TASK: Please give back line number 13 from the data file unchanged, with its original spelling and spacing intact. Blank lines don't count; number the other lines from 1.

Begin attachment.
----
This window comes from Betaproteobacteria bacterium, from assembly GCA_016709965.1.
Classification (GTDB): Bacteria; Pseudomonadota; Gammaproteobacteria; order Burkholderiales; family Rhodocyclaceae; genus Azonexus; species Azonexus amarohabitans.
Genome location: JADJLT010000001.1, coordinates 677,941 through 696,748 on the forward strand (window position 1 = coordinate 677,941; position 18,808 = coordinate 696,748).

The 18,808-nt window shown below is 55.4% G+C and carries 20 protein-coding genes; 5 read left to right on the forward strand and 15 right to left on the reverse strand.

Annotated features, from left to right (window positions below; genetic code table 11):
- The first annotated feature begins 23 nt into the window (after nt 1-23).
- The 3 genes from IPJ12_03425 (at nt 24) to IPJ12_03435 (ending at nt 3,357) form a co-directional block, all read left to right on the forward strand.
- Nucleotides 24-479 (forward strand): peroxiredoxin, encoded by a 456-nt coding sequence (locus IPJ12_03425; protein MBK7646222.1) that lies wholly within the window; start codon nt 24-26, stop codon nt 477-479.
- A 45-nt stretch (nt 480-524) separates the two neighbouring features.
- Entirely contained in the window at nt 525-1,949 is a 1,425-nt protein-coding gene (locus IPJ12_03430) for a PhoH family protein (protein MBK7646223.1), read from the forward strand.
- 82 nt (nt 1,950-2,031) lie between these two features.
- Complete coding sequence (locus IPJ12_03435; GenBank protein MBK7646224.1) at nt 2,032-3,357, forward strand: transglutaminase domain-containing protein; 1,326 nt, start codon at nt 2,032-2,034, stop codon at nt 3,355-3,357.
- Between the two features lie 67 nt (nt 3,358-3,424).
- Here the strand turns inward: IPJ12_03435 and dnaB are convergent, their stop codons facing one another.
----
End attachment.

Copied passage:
- Between the two features lie 67 nt (nt 3,358-3,424).